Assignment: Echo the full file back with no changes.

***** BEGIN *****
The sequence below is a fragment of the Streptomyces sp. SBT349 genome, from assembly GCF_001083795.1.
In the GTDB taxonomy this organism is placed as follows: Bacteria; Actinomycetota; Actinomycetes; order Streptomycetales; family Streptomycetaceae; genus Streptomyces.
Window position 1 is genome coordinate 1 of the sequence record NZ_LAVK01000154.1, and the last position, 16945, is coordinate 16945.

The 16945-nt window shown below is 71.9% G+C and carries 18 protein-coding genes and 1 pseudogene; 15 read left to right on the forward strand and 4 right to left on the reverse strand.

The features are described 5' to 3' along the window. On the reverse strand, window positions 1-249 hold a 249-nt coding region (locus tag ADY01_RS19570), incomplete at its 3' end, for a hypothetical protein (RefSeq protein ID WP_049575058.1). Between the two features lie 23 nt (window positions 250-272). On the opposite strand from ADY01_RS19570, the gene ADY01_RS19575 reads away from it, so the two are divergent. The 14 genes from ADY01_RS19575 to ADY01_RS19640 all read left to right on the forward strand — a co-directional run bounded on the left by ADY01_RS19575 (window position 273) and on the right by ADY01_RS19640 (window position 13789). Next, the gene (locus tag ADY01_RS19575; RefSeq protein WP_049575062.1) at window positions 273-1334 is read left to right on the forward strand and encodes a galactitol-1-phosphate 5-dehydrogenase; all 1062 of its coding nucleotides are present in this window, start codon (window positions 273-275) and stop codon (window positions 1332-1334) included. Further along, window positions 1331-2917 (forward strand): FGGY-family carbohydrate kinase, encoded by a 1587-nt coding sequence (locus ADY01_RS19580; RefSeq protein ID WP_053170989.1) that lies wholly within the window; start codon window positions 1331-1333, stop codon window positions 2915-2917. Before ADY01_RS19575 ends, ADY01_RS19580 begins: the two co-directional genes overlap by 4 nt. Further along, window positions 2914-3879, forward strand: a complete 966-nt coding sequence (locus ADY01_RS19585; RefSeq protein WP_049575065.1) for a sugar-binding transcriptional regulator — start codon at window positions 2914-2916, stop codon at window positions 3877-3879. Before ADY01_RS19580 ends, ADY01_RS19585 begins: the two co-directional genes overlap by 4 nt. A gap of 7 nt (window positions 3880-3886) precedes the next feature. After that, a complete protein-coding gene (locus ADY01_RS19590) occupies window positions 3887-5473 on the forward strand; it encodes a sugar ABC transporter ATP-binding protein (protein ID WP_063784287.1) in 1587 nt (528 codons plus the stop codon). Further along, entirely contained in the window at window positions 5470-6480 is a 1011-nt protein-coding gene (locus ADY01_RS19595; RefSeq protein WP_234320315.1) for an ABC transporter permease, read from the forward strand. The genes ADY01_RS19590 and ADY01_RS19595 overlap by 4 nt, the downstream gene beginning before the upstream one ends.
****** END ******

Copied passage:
The sequence below is a fragment of the Streptomyces sp. SBT349 genome, from assembly GCF_001083795.1.
In the GTDB taxonomy this organism is placed as follows: Bacteria; Actinomycetota; Actinomycetes; order Streptomycetales; family Streptomycetaceae; genus Streptomyces.
Window position 1 is genome coordinate 1 of the sequence record NZ_LAVK01000154.1, and the last position, 16945, is coordinate 16945.

The 16945-nt window shown below is 71.9% G+C and carries 18 protein-coding genes and 1 pseudogene; 15 read left to right on the forward strand and 4 right to left on the reverse strand.

The features are described 5' to 3' along the window. On the reverse strand, window positions 1-249 hold a 249-nt coding region (locus tag ADY01_RS19570), incomplete at its 3' end, for a hypothetical protein (RefSeq protein ID WP_049575058.1). Between the two features lie 23 nt (window positions 250-272). On the opposite strand from ADY01_RS19570, the gene ADY01_RS19575 reads away from it, so the two are divergent. The 14 genes from ADY01_RS19575 to ADY01_RS19640 all read left to right on the forward strand — a co-directional run bounded on the left by ADY01_RS19575 (window position 273) and on the right by ADY01_RS19640 (window position 13789). Next, the gene (locus tag ADY01_RS19575; RefSeq protein WP_049575062.1) at window positions 273-1334 is read left to right on the forward strand and encodes a galactitol-1-phosphate 5-dehydrogenase; all 1062 of its coding nucleotides are present in this window, start codon (window positions 273-275) and stop codon (window positions 1332-1334) included. Further along, window positions 1331-2917 (forward strand): FGGY-family carbohydrate kinase, encoded by a 1587-nt coding sequence (locus ADY01_RS19580; RefSeq protein ID WP_053170989.1) that lies wholly within the window; start codon window positions 1331-1333, stop codon window positions 2915-2917. Before ADY01_RS19575 ends, ADY01_RS19580 begins: the two co-directional genes overlap by 4 nt. Further along, window positions 2914-3879, forward strand: a complete 966-nt coding sequence (locus ADY01_RS19585; RefSeq protein WP_049575065.1) for a sugar-binding transcriptional regulator — start codon at window positions 2914-2916, stop codon at window positions 3877-3879. Before ADY01_RS19580 ends, ADY01_RS19585 begins: the two co-directional genes overlap by 4 nt. A gap of 7 nt (window positions 3880-3886) precedes the next feature. After that, a complete protein-coding gene (locus ADY01_RS19590) occupies window positions 3887-5473 on the forward strand; it encodes a sugar ABC transporter ATP-binding protein (protein ID WP_063784287.1) in 1587 nt (528 codons plus the stop codon). Further along, entirely contained in the window at window positions 5470-6480 is a 1011-nt protein-coding gene (locus ADY01_RS19595; RefSeq protein WP_234320315.1) for an ABC transporter permease, read from the forward strand. The genes ADY01_RS19590 and ADY01_RS19595 overlap by 4 nt, the downstream gene beginning before the upstream one ends.